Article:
• Make tickets with due date reminders/alarms for goals and tasks that must be completed for both you and the new hire.
  • Check in regularly for feedback
  • Providing software training
  • Providing them with a rough timeline for goal-meeting expectations.

Restaurants without great restaurant hiring and onboarding systems often lose their new hires quickly. Quite commonly, they are also overwhelmed and confused by unfamiliar processes. Businesses might even lose older employees who weren’t initially set up for success in their positions. Poor systems and onboarding impact everyone.

Easing the transition can look like an orientation video, tour, exchange of expectations, practice tests and exercises, team bonding events, shadowing, daily check-ins, etc. They must be introduced to their role and colleagues slowly and gently. Employee referrals (along with referral incentives) are a great way to attract dependable people similar to the ones you already have, who will already know a familiar face in the building.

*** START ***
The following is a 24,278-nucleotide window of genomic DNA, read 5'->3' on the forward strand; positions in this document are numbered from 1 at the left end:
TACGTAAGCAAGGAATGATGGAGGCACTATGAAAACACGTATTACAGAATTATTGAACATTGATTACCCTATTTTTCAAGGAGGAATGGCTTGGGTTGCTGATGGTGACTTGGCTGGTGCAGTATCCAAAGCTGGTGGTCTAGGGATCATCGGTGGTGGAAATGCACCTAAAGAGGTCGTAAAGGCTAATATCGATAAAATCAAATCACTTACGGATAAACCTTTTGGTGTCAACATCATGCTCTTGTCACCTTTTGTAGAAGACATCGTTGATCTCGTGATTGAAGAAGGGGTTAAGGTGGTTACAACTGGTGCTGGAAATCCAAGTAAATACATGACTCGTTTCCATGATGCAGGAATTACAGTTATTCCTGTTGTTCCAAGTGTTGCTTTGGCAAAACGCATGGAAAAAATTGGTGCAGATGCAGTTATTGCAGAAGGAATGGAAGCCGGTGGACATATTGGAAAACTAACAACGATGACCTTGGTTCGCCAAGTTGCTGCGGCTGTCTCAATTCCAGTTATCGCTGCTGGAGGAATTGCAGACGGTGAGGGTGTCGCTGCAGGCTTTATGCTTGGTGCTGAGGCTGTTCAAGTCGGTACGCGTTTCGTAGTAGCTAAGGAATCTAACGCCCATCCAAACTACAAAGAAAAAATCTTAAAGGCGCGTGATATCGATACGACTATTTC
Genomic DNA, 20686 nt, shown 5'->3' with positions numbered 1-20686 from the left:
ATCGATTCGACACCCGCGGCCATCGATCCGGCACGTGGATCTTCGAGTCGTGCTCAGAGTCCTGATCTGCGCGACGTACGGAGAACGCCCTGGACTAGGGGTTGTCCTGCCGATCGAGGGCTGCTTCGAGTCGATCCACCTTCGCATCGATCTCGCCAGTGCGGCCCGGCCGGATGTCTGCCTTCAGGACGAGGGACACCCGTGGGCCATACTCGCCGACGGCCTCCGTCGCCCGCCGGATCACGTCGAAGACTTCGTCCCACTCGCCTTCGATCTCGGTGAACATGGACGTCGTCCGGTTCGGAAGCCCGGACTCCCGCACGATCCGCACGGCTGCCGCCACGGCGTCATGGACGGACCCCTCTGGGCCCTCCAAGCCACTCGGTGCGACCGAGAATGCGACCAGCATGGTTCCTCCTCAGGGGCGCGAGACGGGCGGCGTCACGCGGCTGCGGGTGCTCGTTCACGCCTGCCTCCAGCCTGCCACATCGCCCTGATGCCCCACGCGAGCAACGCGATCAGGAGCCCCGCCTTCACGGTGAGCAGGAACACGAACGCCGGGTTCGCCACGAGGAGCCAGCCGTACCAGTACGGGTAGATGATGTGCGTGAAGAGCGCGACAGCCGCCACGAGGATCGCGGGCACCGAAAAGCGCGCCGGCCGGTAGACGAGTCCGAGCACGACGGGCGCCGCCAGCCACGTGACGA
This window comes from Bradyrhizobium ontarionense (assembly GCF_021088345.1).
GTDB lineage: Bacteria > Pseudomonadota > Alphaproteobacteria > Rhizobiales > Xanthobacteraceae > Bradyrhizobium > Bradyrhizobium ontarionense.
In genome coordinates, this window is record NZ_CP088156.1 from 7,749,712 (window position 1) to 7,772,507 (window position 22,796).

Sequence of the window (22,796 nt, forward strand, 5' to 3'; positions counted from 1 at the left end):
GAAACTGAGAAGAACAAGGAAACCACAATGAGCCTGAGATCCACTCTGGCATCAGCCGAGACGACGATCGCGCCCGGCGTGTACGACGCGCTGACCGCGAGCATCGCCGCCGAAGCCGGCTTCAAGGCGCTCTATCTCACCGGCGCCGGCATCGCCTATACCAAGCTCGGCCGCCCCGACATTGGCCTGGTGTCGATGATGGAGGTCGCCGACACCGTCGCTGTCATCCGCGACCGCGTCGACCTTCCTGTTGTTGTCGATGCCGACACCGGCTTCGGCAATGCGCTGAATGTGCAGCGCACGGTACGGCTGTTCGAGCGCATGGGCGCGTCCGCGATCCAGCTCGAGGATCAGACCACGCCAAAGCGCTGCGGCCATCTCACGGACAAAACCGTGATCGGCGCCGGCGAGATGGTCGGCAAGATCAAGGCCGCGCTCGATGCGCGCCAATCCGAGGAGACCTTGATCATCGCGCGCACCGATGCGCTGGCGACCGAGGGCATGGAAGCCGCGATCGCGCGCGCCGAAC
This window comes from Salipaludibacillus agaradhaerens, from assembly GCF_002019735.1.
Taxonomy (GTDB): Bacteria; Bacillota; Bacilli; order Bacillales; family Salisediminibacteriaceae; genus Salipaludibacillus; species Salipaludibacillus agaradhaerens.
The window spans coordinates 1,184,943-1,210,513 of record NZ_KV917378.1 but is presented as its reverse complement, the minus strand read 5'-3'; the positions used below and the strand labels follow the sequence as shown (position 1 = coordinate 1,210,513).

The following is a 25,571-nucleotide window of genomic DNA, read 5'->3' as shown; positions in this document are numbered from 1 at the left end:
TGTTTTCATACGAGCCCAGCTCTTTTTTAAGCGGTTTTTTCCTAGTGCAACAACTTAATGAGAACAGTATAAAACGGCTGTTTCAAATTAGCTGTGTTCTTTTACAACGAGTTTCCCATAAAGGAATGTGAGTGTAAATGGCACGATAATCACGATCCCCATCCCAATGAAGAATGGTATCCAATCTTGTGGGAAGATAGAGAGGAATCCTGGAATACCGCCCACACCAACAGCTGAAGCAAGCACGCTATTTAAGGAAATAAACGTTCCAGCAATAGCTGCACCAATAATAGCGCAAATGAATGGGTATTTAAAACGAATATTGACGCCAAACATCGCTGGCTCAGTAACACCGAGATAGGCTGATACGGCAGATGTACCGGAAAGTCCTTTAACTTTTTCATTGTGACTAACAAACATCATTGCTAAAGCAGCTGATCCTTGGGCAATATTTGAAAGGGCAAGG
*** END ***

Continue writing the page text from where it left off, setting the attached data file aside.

A great way to retain employees is to provide them with comprehensive onboarding and training while doing regular follow-ups of goals on both ends.

How can technology help with restaurant hiring?

Using restaurant hiring and onboarding software to help you organize your thoughts and goals surrounding recruitment and training is a helpful strategy.

Some programs will even help guide your hire through a self-onboarding process.

They can also help sort through resumes based on criteria, schedule meetings, and highlight focal points.

Some software can even centralize employee referral suggestions while suggesting interview questions and sorting the answers.

Using the software, you can set goals and compare performance against individualized rubrics, so performance can be clearly visualized. There are so many functions that can be delegated to the software, so you can focus on getting to know your new hire and tuning into their needs.

We hope this article helped outline some common mistakes that managers make when looking to hire at their restaurant, happy hiring!